We have received assurance from the Director of National Intelligence that the Intelligence Community will fully and promptly support our requests for information related to the investigation, and we have every reason to believe that commitment will be honored by the incoming administration.

Majority Leader McConnell and Democratic Leader Schumer have made it clear they expect any investigation into Russia’s involvement in our nation’s elections to be conducted in a bipartisan manner.  It is a charge the SSCI takes seriously, as bipartisanship—in fact, non-partisanship—is at the very core of the Committee’s charter and is essential to preserving the intelligence equities involved.”

In addition to the joint statement, the Senators offered additional comment separately.

“As I indicated in my December statement, the SSCI has focused a great deal of attention on Russia’s behavior around the world,” said Chairman Burr.  “Over the last two years, we have held more than ten hearings and briefings on these issues, with four reviewing Russia’s so-called ‘active measures.’”

“The SSCI was established to oversee the intelligence activities and programs of the United States Government, and to ensure that the appropriate departments and agencies provided informed and timely intelligence to our nation’s leaders,” Burr added, “and part of our inquiry will necessarily be focused on what happened, and what didn’t happen, in this case.”

Of the investigation, Vice Chairman Warner said, “This issue impacts the foundations of our democratic system, it’s that important. This requires a full, deep, and bipartisan examination. At this time, I believe that this Committee is clearly best positioned to take on that responsibility, but whoever does this needs to do it right. If it turns out that SSCI cannot properly conduct this investigation, I will support legislation to empower whoever can do it right.  That is my position now, and it will be my position for the duration of the investigation. I look forward to working with Chairman Burr on this tremendously important matter.”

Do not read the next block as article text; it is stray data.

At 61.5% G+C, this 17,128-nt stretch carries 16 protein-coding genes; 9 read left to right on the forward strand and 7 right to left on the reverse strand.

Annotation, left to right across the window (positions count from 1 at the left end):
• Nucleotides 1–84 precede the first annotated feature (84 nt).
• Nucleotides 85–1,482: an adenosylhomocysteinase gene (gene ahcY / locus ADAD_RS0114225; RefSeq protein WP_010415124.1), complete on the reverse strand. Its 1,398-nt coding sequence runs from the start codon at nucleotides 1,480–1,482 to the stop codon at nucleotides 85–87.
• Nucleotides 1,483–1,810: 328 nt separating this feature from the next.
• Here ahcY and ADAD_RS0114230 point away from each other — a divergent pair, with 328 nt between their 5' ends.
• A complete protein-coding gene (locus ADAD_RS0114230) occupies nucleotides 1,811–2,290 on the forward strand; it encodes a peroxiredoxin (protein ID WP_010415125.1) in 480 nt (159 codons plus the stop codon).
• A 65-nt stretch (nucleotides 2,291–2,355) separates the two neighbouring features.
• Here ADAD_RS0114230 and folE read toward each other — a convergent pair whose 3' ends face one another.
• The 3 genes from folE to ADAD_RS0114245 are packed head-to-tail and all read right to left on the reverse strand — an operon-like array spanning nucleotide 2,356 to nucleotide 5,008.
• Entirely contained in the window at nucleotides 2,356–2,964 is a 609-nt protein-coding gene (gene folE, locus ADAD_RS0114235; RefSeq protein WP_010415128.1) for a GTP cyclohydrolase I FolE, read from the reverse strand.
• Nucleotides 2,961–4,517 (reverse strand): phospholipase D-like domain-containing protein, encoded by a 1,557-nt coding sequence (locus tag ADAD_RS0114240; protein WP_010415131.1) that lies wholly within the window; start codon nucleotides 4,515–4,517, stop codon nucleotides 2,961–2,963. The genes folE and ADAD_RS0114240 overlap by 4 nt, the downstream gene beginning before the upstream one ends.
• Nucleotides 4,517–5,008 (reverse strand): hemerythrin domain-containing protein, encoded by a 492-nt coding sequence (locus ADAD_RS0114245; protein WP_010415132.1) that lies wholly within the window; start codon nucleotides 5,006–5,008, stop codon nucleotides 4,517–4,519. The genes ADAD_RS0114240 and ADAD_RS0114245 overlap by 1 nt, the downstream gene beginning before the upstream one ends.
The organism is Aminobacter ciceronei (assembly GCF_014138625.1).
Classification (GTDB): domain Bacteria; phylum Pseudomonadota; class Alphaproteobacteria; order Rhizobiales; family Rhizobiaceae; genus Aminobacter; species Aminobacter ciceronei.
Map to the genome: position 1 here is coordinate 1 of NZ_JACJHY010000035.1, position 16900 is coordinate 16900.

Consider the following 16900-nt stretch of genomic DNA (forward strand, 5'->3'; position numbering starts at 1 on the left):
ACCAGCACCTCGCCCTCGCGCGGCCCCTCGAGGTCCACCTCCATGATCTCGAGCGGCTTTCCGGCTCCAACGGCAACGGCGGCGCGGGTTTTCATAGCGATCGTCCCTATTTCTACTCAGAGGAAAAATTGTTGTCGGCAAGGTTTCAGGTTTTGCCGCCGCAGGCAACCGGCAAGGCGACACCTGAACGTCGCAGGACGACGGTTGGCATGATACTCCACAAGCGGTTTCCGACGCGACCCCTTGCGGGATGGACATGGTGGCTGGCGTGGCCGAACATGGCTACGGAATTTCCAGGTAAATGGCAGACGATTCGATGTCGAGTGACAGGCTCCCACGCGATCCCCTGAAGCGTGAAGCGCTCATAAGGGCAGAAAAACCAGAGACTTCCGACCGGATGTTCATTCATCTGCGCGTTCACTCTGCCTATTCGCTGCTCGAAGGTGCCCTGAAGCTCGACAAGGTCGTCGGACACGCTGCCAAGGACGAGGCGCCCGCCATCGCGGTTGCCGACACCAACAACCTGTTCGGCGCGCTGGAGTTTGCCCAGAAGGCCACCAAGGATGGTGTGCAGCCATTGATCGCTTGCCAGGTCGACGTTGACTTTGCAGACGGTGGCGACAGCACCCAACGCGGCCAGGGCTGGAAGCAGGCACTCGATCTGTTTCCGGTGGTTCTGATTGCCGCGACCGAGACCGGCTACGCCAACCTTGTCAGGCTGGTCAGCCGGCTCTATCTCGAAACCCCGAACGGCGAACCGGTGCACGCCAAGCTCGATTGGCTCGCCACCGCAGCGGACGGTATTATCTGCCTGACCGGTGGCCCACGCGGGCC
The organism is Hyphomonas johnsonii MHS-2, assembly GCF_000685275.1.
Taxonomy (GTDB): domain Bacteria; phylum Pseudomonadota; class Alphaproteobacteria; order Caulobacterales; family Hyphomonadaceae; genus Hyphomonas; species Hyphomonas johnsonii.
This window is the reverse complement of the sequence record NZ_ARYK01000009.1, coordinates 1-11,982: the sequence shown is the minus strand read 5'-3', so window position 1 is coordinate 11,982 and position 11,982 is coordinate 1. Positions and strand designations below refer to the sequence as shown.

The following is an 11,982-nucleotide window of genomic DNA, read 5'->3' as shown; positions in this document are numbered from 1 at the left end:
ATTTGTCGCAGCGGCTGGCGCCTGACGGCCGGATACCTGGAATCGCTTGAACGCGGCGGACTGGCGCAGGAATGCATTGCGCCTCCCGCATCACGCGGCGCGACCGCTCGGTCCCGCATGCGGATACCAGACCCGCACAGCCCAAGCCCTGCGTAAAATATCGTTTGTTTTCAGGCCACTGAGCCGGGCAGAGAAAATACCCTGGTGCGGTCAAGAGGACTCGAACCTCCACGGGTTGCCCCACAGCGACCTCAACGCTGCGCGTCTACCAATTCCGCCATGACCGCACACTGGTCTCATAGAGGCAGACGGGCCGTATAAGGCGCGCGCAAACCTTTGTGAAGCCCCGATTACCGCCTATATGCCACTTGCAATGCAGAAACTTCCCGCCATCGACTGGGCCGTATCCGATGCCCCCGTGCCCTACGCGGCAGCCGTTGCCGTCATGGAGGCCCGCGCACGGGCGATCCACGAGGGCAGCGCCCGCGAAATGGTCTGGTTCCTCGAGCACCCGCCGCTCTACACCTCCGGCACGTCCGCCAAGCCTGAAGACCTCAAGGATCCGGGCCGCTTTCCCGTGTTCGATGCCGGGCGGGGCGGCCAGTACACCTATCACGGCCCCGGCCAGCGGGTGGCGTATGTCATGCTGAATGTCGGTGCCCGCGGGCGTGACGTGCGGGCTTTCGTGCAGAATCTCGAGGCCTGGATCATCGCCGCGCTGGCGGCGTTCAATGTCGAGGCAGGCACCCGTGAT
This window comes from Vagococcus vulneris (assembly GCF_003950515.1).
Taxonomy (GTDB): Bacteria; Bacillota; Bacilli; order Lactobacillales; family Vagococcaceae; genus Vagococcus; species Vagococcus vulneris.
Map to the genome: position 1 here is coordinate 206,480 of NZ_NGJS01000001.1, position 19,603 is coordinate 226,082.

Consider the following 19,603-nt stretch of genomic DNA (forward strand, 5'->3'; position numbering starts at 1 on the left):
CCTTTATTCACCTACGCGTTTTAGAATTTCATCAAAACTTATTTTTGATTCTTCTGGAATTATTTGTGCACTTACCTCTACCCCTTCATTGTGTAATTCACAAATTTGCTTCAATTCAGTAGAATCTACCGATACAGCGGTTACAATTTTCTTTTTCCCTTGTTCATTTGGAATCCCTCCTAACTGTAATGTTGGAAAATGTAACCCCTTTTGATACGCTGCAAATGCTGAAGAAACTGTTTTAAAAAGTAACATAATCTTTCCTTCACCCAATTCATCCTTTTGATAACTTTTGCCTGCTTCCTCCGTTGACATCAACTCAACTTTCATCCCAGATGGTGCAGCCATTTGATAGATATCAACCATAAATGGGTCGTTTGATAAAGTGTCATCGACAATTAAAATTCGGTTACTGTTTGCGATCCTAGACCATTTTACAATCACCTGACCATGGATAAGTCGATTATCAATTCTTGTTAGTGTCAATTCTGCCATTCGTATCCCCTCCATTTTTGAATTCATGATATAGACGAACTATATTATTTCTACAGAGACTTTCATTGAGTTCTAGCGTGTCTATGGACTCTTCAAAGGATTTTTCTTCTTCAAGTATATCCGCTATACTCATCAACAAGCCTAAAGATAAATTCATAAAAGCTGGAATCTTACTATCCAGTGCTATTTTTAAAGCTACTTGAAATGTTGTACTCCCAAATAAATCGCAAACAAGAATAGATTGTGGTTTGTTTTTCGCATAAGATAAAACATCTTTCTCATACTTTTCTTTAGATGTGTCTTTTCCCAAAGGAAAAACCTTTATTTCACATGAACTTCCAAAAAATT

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And now, our national anthem.

Morning BLO and the Power of Horseshedding


On Morning BLO this morning they played a  clip of Trump’s cabinet nominees systematically rejecting all of Trump’s foreign and defense policy positions. Following which, Morning Joe delivered the Morning BLOviation along these lines: Well, all those witnesses were prepped for their testimony by the Trump transition team, therefore what they said must represent the true Trump position on foreign and defense policy—not the bullshit Trump was peddling in the campaign and the bullshit he continued to spew in his press conference—and therefore, per Morning BLO, it follows as the night the day that we all can and should all breathe a great sigh of relief.

Joe was implicitly addressing a broader question: how much of his own bullshit does Trump actually believe?

Joe’s line of argument this morning was too much even for the sock puppets. They pushed back, arguing in words or substance that we still don’t know how much of his own bullshit the man believes. Joe was reduced to arguing that, well, at least you have Mattis and Kelly, not Bolton and Giuliani, and isn’t that better? And so it is.

Joe was wrong for an additional reason not addressed during the Morning BLOviation session. It is this. As a retired shyster, Aardvark well knows that, when they take the stand, witnesses are frequently unwilling or unable to spit out the words that you forced down their throats during the horsesheddinig session the night before. What the witness actually says at the deposition is a pretty unreliable indicator of what he was told to so–especially where the witness is a strong individual with strong views on the topic of his or her testimony.

* * *

And one more thing. Many have commented on Rex Tillerson’s lack of credibility regarding what he knows and what he remembers. As a retired shyster, Aardvark thinks Mr. Tillerson was applying what he thinks he learned about how to bullshit his way through a deposition.